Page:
tv FOX 29 News Special FOX May 2, 2015 3:30am-4:01am EDT
good evening, welcome to our fox 29 your health special i'll lucy noland. aim iain page. lasers can remove tattoos hair sun spots, scars. >> but darker your skin the greater your chance of something going very wrong. with life long consequences. tonight we will look at what a leading laser there calls the single biggest issue in the fastest growing industry and that is treating people of color. >> spring side high school. >> ♪ >> philadelphian amber joy won miss pennsylvania u.s.a. crown in 2011. >> miss pennsylvania, u.s.a., 2011 is amber joy watkins. >> she's used to the spotlight. >> ♪ >> put those on. >> but light of the different source, a laser, that caught her eye. when you are showing this
amount of skin the thought of never shaving again is an amazing thing. laser hair removal, but amber joy knew she had to be very careful but who was operating that laser. >> i heard horror stories. i have seen people have scarring from laser hair removal and i'm lucky that i started out with the right doctor. >> lasers are very complicated. >> lasers are powerful surgical tools, but in the wrong hand they can burn you blind you. >> everybody keep your glasses on. >> see this white circle? that is laser basically burning a hole in what you could consider the camera's retina, the same thing could happen to your eyes. how difficult is this to work on people with darker pigment. >> so people with darker skin are much more susceptible from the laser, injury from the cooling spray. >> amber joy learned that the hard way after her first successful treatment withdraw i can burnstein she got a gift
certificate for a different doctor. >> this is just a follow-up treatment. it is not as important. i will try this other doctor. it is are cheap. i just needed a follow-up. i went. unfortunately i got burned. >> did it hurt. >> it hurt a lot. it was scary. i didn't know how long burn would stay there or if it was going to be permanent. >> i see a lot of blisters and scarring, mostly more commonly in dark skin patients from people using either the wrong laser, wrong energy. >> doctor bern stein, has seen case after case after laser procedures gone bad. people desperate for him to fix what others messed up. >> a lot of my patients spend more time researching computer, cell even if or bicycle they will buy then they do researching where they go get treated for the skin of their body. >> do some digging. >> goggles. >> find the right doctors. that is exactly what philadelphia police commissioner charles ramsey told his right-hand man,
officer christopher frazier. >> i was talking to him about not wanting this tattoo anymore. he said you have to research. i didn't know at that time about laser. >> tattoos, they always come with a story, some good, some in the so much. >> you have got the tattoo. next morning arrives, what are you thinking. >> why did i do this? >> this was a four here. this was the the volkswagen emblem and life here. volkswagen for life, i was stuck with the tattoo for life. >> until the commissioner offered up a little advice. >> reminding me that it might need a new treatment coming up soon. >> you know, it is time. >> yes, he was encouraging me. >> frazier a's tattoo is a ghost of itself. soon enough doctor bernstein says it will be gone. >> you can see light and dark. >> it is amazing what lasers can to in the right hand. how did that feel. >> not too bad good but finding those hand to trust that is key. >> so how do you find the right person to do laser for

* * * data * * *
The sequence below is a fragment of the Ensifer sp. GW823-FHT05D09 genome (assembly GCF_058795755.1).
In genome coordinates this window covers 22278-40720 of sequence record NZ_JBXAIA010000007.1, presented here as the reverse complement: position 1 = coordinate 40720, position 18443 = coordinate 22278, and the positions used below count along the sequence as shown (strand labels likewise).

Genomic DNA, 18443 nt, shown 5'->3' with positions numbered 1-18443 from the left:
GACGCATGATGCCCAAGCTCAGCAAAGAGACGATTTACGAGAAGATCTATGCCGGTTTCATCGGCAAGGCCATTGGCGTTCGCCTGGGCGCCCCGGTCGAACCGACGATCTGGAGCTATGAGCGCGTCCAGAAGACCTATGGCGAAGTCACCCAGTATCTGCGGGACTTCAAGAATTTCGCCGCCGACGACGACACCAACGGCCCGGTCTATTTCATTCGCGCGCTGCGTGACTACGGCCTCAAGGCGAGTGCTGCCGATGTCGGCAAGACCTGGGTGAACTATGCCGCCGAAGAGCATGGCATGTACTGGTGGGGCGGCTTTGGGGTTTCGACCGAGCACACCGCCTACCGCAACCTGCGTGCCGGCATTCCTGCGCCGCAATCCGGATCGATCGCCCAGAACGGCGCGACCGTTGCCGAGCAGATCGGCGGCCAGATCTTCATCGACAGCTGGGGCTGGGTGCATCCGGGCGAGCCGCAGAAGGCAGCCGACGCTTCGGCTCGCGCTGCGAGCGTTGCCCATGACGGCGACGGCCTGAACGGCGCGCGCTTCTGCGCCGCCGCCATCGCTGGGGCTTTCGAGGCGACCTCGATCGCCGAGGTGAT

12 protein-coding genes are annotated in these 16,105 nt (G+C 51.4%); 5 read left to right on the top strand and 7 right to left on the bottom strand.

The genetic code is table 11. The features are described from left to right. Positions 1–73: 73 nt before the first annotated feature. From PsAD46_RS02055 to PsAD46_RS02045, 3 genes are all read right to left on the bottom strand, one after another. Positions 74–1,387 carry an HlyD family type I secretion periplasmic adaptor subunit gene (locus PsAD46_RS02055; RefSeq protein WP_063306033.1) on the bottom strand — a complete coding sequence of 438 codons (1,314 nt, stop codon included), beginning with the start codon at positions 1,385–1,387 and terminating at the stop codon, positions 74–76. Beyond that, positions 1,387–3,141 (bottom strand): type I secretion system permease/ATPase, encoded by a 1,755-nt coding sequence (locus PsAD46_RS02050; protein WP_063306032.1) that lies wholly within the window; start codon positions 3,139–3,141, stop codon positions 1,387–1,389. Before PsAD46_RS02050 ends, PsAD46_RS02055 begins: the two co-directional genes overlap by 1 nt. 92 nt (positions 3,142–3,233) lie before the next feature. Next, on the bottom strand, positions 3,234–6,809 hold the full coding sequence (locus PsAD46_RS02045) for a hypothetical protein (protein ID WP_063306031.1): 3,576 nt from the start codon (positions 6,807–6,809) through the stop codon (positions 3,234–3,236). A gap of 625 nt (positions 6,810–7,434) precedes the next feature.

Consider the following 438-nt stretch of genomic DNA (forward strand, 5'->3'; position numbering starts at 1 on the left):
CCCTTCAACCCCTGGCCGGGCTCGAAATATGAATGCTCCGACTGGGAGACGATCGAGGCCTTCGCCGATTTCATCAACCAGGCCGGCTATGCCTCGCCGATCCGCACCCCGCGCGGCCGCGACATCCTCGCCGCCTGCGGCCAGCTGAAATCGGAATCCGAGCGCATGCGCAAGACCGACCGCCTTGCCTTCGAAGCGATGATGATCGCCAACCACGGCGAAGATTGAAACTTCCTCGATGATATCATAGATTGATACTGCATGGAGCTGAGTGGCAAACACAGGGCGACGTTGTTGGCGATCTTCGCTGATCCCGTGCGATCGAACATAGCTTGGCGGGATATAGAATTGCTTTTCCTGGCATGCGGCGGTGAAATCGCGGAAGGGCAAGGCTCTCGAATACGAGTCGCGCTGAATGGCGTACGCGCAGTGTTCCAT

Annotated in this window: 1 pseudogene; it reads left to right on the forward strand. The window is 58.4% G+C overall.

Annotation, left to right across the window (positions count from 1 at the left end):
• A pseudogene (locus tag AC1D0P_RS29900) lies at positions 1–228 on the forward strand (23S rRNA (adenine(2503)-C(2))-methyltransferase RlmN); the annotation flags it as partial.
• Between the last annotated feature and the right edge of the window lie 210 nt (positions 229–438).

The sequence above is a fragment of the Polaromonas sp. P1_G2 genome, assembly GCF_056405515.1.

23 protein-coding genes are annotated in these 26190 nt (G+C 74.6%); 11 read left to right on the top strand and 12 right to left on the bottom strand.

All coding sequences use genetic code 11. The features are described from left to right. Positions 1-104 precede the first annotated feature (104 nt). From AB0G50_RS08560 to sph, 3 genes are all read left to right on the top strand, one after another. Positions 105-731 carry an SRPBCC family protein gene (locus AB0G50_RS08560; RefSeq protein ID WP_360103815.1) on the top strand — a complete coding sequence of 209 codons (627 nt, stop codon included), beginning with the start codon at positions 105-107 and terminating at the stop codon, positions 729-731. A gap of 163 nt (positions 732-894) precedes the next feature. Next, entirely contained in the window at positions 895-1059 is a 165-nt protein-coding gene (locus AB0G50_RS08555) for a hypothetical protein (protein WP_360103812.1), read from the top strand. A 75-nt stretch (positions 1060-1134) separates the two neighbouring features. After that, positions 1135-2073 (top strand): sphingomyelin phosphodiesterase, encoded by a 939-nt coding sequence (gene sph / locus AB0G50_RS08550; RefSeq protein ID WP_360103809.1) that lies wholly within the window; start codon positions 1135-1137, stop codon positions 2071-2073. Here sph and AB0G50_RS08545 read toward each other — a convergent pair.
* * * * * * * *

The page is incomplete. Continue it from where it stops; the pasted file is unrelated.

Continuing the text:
you? well, your best bet toys ask your doctor, for a recommendations. we have always taken a selfie before but have you thought twice about how you look in that picture? well, as katie mccall shows us some are going under the knife for a better selfie. >> ♪ >> once upon a time, there was something called picture day, a once yearly event that struck fear into the hearts of the school children every where. but now, thanks to social media, every day is picture day. >> i definitely think it is one of the most nerve racking things because unfortunately most people my age they attribute their self value how many likes they can get on the selfie photo the owe on facebook good for a lot of people it would be a challenge to get through one day without seeing a picture of themselves posted somewhere. >> you see your face a lot. you get a good idea what you look like. everybody else can see everything. >> for this woman that used to be a problem.
>> i think what it does is it makes more people self aware of their flaws, what they see is wrong with them. >> due to a small bump on her nose this beautiful, bubbly teen was once camera shy. >> i am a teenager. i have people asking why isn't my nose straight. >> she learned a lot of tricks. >> it had has to be from this angle, just has to be from that angle. >> you can feel what she didn't want others to see. >> would i wear my glasses in more to cover the bumps good sick of hiding she decided to go through etan funk, facial plastic surgeon perform a septum plasty and rhino plasty. it gave her nose a straighter appearance and easier to breathe. more confident in the profile good it erased a fear of taking those selfies. >> now i am doing my right side. >> now i'm able to be taken from this side, i'm good from right there. little filter like that. i'm tan. when i post photos check it out, you did a great job.